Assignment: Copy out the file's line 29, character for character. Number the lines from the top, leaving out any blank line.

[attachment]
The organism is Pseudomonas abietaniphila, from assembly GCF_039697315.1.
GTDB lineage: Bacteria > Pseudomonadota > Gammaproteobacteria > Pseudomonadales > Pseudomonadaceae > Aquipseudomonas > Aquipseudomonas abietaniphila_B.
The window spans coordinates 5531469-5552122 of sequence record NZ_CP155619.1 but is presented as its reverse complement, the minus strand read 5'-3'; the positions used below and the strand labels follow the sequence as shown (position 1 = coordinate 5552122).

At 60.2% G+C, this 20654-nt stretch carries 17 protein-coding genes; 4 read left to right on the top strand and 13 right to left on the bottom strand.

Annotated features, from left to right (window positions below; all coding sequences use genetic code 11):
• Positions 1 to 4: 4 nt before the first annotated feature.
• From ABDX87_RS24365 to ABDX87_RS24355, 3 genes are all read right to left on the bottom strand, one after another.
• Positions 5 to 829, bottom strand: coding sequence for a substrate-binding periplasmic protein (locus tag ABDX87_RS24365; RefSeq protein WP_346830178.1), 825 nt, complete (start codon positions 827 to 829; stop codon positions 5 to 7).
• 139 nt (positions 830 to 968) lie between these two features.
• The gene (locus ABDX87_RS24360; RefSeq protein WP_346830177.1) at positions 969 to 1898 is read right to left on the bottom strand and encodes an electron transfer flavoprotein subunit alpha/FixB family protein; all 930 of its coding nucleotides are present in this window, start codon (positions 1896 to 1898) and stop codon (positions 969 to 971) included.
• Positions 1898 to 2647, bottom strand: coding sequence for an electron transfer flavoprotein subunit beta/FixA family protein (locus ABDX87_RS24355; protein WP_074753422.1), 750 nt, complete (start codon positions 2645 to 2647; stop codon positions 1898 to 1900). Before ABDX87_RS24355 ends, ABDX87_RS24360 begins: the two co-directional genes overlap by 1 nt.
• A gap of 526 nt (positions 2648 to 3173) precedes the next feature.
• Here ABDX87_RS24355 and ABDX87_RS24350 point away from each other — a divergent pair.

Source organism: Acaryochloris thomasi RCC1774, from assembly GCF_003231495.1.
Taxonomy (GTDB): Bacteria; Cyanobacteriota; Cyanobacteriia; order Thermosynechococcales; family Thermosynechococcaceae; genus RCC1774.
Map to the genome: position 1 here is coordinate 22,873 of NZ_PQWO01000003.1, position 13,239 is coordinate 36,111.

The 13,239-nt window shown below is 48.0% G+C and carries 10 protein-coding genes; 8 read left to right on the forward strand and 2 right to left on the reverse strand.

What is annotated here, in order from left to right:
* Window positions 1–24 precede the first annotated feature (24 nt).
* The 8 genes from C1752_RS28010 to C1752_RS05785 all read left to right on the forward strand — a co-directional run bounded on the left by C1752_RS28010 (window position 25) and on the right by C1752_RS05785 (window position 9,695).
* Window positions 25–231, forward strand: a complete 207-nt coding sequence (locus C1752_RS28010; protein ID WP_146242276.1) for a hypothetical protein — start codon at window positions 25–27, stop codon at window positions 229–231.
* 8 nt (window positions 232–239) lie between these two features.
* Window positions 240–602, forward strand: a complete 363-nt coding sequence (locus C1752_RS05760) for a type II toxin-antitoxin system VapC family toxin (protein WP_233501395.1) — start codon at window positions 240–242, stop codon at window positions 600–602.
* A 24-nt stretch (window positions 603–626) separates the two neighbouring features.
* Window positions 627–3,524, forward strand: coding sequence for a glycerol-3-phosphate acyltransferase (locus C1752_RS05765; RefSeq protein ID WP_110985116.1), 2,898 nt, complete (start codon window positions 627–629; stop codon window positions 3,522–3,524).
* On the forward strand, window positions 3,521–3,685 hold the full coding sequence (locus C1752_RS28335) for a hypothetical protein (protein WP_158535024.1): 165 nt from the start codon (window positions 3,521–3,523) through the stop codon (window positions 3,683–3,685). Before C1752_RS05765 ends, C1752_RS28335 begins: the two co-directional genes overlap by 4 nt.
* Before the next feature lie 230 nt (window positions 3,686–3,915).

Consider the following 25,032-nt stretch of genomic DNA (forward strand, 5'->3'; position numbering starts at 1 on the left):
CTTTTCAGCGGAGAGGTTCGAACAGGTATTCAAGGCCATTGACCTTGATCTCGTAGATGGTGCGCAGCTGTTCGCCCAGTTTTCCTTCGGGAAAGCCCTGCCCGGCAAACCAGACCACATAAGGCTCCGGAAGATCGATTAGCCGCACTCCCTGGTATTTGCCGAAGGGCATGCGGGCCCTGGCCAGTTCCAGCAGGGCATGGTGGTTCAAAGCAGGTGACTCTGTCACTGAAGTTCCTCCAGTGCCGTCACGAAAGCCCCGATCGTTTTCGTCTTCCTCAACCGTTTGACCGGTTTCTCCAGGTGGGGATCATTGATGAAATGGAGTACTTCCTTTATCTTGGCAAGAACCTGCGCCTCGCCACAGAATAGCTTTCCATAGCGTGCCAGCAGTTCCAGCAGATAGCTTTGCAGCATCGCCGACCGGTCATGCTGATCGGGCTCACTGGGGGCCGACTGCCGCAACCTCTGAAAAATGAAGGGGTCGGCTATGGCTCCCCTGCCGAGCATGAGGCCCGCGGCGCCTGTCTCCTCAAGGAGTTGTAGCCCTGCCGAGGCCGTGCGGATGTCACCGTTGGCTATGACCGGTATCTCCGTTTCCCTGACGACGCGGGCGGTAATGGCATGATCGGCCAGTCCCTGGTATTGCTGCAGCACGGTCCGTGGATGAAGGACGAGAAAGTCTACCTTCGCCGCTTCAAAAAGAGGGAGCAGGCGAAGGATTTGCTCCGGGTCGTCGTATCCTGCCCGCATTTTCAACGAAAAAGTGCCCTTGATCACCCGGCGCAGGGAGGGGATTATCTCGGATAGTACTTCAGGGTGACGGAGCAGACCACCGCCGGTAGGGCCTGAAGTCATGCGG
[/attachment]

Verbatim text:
CTTTTCAGCGGAGAGGTTCGAACAGGTATTCAAGGCCATTGACCTTGATCTCGTAGATGGTGCGCAGCTGTTCGCCCAGTTTTCCTTCGGGAAAGCCCTGCCCGGCAAACCAGACCACATAAGGCTCCGGAAGATCGATTAGCCGCACTCCCTGGTATTTGCCGAAGGGCATGCGGGCCCTGGCCAGTTCCAGCAGGGCATGGTGGTTCAAAGCAGGTGACTCTGTCACTGAAGTTCCTCCAGTGCCGTCACGAAAGCCCCGATCGTTTTCGTCTTCCTCAACCGTTTGACCGGTTTCTCCAGGTGGGGATCATTGATGAAATGGAGTACTTCCTTTATCTTGGCAAGAACCTGCGCCTCGCCACAGAATAGCTTTCCATAGCGTGCCAGCAGTTCCAGCAGATAGCTTTGCAGCATCGCCGACCGGTCATGCTGATCGGGCTCACTGGGGGCCGACTGCCGCAACCTCTGAAAAATGAAGGGGTCGGCTATGGCTCCCCTGCCGAGCATGAGGCCCGCGGCGCCTGTCTCCTCAAGGAGTTGTAGCCCTGCCGAGGCCGTGCGGATGTCACCGTTGGCTATGACCGGTATCTCCGTTTCCCTGACGACGCGGGCGGTAATGGCATGATCGGCCAGTCCCTGGTATTGCTGCAGCACGGTCCGTGGATGAAGGACGAGAAAGTCTACCTTCGCCGCTTCAAAAAGAGGGAGCAGGCGAAGGATTTGCTCCGGGTCGTCGTATCCTGCCCGCATTTTCAACGAAAAAGTGCCCTTGATCACCCGGCGCAGGGAGGGGATTATCTCGGATAGTACTTCAGGGTGACGGAGCAGACCACCGCCGGTAGGGCCTGAAGTCATGCGG